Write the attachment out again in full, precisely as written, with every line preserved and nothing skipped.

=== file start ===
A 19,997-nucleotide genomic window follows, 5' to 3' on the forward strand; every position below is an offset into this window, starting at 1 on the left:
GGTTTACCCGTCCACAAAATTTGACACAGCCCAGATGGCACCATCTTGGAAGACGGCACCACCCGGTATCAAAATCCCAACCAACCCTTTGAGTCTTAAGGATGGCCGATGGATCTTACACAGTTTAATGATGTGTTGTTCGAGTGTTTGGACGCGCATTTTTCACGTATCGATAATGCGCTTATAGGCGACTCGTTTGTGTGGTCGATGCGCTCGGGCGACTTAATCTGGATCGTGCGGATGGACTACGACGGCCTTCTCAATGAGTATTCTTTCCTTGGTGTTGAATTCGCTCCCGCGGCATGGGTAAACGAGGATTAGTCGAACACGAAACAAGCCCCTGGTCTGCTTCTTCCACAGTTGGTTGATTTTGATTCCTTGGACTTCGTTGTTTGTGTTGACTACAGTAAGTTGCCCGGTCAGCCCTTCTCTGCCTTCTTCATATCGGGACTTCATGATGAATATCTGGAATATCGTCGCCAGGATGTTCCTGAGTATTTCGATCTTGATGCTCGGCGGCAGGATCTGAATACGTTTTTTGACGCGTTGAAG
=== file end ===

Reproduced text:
A 19,997-nucleotide genomic window follows, 5' to 3' on the forward strand; every position below is an offset into this window, starting at 1 on the left:
GGTTTACCCGTCCACAAAATTTGACACAGCCCAGATGGCACCATCTTGGAAGACGGCACCACCCGGTATCAAAATCCCAACCAACCCTTTGAGTCTTAAGGATGGCCGATGGATCTTACACAGTTTAATGATGTGTTGTTCGAGTGTTTGGACGCGCATTTTTCACGTATCGATAATGCGCTTATAGGCGACTCGTTTGTGTGGTCGATGCGCTCGGGCGACTTAATCTGGATCGTGCGGATGGACTACGACGGCCTTCTCAATGAGTATTCTTTCCTTGGTGTTGAATTCGCTCCCGCGGCATGGGTAAACGAGGATTAGTCGAACACGAAACAAGCCCCTGGTCTGCTTCTTCCACAGTTGGTTGATTTTGATTCCTTGGACTTCGTTGTTTGTGTTGACTACAGTAAGTTGCCCGGTCAGCCCTTCTCTGCCTTCTTCATATCGGGACTTCATGATGAATATCTGGAATATCGTCGCCAGGATGTTCCTGAGTATTTCGATCTTGATGCTCGGCGGCAGGATCTGAATACGTTTTTTGACGCGTTGAAG